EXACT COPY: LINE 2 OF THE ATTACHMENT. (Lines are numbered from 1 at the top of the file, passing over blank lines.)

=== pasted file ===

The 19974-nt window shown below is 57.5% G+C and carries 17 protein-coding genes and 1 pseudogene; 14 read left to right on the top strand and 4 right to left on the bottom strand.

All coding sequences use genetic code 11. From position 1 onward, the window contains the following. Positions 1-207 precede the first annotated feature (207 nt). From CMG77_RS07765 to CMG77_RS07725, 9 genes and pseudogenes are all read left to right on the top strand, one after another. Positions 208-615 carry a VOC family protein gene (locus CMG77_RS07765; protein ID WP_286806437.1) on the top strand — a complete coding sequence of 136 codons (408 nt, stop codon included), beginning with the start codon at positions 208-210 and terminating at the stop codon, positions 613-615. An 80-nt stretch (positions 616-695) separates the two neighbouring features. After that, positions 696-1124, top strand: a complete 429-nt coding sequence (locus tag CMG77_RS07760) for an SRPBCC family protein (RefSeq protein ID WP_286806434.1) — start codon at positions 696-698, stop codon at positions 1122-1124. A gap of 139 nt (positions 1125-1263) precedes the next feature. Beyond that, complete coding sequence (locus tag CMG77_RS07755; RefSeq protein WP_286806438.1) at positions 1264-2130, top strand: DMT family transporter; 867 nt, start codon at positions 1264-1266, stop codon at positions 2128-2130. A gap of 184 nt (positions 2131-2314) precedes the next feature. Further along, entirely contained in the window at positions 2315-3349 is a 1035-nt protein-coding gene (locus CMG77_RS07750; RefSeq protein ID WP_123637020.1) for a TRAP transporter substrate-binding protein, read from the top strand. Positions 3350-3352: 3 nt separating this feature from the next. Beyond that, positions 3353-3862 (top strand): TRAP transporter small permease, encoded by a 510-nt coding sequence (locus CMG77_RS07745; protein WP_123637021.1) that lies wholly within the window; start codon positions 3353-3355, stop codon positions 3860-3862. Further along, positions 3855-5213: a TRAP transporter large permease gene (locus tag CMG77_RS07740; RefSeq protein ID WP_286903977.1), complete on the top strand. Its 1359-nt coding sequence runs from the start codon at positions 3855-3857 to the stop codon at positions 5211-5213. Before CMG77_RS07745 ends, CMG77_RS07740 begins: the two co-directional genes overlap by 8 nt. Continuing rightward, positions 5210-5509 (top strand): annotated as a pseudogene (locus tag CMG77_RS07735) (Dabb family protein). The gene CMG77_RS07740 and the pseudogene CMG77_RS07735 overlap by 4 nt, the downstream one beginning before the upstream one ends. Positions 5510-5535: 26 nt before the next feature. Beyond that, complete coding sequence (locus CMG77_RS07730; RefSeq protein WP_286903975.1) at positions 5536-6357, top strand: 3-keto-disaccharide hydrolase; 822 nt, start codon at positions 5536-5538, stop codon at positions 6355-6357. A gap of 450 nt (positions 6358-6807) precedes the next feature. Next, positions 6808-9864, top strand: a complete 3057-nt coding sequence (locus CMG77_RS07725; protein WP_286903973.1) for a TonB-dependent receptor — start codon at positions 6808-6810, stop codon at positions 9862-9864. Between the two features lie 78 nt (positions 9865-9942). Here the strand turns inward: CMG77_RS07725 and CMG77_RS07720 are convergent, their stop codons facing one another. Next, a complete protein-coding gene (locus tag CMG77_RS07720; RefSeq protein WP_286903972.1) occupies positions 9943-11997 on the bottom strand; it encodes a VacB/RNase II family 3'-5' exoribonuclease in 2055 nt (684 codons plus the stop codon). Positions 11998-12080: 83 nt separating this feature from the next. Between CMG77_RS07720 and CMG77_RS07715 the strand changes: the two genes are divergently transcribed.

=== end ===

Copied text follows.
All coding sequences use genetic code 11. From position 1 onward, the window contains the following. Positions 1-207 precede the first annotated feature (207 nt). From CMG77_RS07765 to CMG77_RS07725, 9 genes and pseudogenes are all read left to right on the top strand, one after another. Positions 208-615 carry a VOC family protein gene (locus CMG77_RS07765; protein ID WP_286806437.1) on the top strand — a complete coding sequence of 136 codons (408 nt, stop codon included), beginning with the start codon at positions 208-210 and terminating at the stop codon, positions 613-615. An 80-nt stretch (positions 616-695) separates the two neighbouring features. After that, positions 696-1124, top strand: a complete 429-nt coding sequence (locus tag CMG77_RS07760) for an SRPBCC family protein (RefSeq protein ID WP_286806434.1) — start codon at positions 696-698, stop codon at positions 1122-1124. A gap of 139 nt (positions 1125-1263) precedes the next feature. Beyond that, complete coding sequence (locus tag CMG77_RS07755; RefSeq protein WP_286806438.1) at positions 1264-2130, top strand: DMT family transporter; 867 nt, start codon at positions 1264-1266, stop codon at positions 2128-2130. A gap of 184 nt (positions 2131-2314) precedes the next feature. Further along, entirely contained in the window at positions 2315-3349 is a 1035-nt protein-coding gene (locus CMG77_RS07750; RefSeq protein ID WP_123637020.1) for a TRAP transporter substrate-binding protein, read from the top strand. Positions 3350-3352: 3 nt separating this feature from the next. Beyond that, positions 3353-3862 (top strand): TRAP transporter small permease, encoded by a 510-nt coding sequence (locus CMG77_RS07745; protein WP_123637021.1) that lies wholly within the window; start codon positions 3353-3355, stop codon positions 3860-3862. Further along, positions 3855-5213: a TRAP transporter large permease gene (locus tag CMG77_RS07740; RefSeq protein ID WP_286903977.1), complete on the top strand. Its 1359-nt coding sequence runs from the start codon at positions 3855-3857 to the stop codon at positions 5211-5213. Before CMG77_RS07745 ends, CMG77_RS07740 begins: the two co-directional genes overlap by 8 nt. Continuing rightward, positions 5210-5509 (top strand): annotated as a pseudogene (locus tag CMG77_RS07735) (Dabb family protein). The gene CMG77_RS07740 and the pseudogene CMG77_RS07735 overlap by 4 nt, the downstream one beginning before the upstream one ends. Positions 5510-5535: 26 nt before the next feature. Beyond that, complete coding sequence (locus CMG77_RS07730; RefSeq protein WP_286903975.1) at positions 5536-6357, top strand: 3-keto-disaccharide hydrolase; 822 nt, start codon at positions 5536-5538, stop codon at positions 6355-6357. A gap of 450 nt (positions 6358-6807) precedes the next feature. Next, positions 6808-9864, top strand: a complete 3057-nt coding sequence (locus CMG77_RS07725; protein WP_286903973.1) for a TonB-dependent receptor — start codon at positions 6808-6810, stop codon at positions 9862-9864. Between the two features lie 78 nt (positions 9865-9942). Here the strand turns inward: CMG77_RS07725 and CMG77_RS07720 are convergent, their stop codons facing one another. Next, a complete protein-coding gene (locus tag CMG77_RS07720; RefSeq protein WP_286903972.1) occupies positions 9943-11997 on the bottom strand; it encodes a VacB/RNase II family 3'-5' exoribonuclease in 2055 nt (684 codons plus the stop codon). Positions 11998-12080: 83 nt separating this feature from the next. Between CMG77_RS07720 and CMG77_RS07715 the strand changes: the two genes are divergently transcribed.